Posted On 22 Feb 2024
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This entry is part 17 of 25 in the series AusMotorcyclist Issue#23



I love touring in Victoria and I’ll tell you why. In my home state of South Australia, if you want to venture down a back road to take the more scenic route, or just for something different, chances are it will be a dirt road. A lot of times it will have those small stones that are more like marbles or have those nasty corrugations due to the dry weather and lack of infrastructure to keep on top of maintaining them. Now I’m not bagging South Australia as we don’t have the population to sustain the roads to Victoria’s standards, but I’m always amazed when I travel across the border to find tar roads in the middle of nowhere. (I really need to get a dual purpose bike.)

On a clear day you can see forever. Today, less so.

Recently I toured Victoria and therefore got the maps out to decide how to get there and back. Plenty to see and ride once you get there but as Ralph Waldo Emerson said, life is about the journey and not the destination.

Every time I put Google maps on I hit the terrain option. The trip to Melbourne, direct on the highway, is 725km and seven and three quarter hours. My version was nine and a quarter hours and 824km. According to Albert Einstein, time is relative (sorry, no more quotes) so deciding what route you take is generally based on how much of it you have available. Naturally these times don’t take into account the time to refuel the bike, yourself and the stops we take to rest the cramp in our throttle hand and our rear end. Not to mention there’s more sunlight in summer, so less chance of dancing with Skippy.

No, this giant Hamilton bandicoot is not about to step on Michael’s head. We hope.

All decisions are weighed up with pros and cons so when it comes to the highway it’s easy. You will get there quicker and have larger towns to pass through with everything you could need.

However they will be fl at, straight roads with no scenery and you will be sharing the roads with trucks and buses. Taking the longer way is a bit more complex.

Trucks create dust, and two trucks passing create a lot of dust.

The towns will be smaller but they will still have everything you want. You will have to slow down more for these towns but they have character with a different kind of charm that will reflect in the cafés you can choose from. There will be more in the way of museums, lookouts or those quirky shops that catch your eye. The roads are only as straight and fl at as you pick as well as having more to look at. The paddocks will have animals and trees and even a natural forest if you choose wisely.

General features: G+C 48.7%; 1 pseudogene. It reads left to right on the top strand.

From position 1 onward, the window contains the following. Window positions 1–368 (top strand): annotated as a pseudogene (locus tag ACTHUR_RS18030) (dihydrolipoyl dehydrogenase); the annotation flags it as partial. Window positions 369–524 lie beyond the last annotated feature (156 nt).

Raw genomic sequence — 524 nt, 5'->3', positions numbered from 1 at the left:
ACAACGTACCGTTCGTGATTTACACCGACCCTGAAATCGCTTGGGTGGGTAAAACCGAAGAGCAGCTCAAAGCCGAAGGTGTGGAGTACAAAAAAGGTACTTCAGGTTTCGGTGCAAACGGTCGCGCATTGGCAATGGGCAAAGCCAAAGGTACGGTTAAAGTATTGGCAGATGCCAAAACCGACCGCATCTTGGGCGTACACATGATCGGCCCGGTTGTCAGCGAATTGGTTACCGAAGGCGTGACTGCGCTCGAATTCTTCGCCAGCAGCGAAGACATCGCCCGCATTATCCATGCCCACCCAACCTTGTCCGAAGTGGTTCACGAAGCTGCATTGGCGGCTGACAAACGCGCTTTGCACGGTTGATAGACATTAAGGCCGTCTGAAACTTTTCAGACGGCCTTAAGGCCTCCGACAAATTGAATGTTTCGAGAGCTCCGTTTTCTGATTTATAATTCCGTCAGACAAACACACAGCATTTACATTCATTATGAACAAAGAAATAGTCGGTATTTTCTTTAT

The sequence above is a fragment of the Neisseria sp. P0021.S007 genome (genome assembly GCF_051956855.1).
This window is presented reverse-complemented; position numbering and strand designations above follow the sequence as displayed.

Let me tell you about the way I went from Melbourne to Adelaide.

Firstly I went south down through Geelong which dropped the temperature for half the ride. This starts as a straight ride, and then the South Australian side is quite fl at as well, so it’s the middle bit that gives us an opportunity to mix it up.

Sir Reginald Ansett’s original hangar, built not long after the founding of his airline.

I usually hit the road for a while before I eat. The town of Colac is about 2 hours into the ride so it’s time for a coffee and the standard bacon and eggs.

About 20km out of Colac I noticed that a lot of the walls for the farms were made from volcanic rock like the scoria you find in gardens, except much larger. They were built with one bloke on either side building it up and placing smaller keystones in the middle to hold it all together. The holes in these rocks were produced by the gas escaping the rocks as the magma that formed them cooled, and they are impressive when viewed from up close.

Coming into Camperdown there’s a lookout track on the left hand side that takes you up Mount Leura. This is an extinct volcano where you can stand on the rim and get a 360 degree view of the surrounding country. If you want to stretch your legs there’s a path that follows the rim around but it’s a little steep in places and would take a while as a couple of the sides have worn away.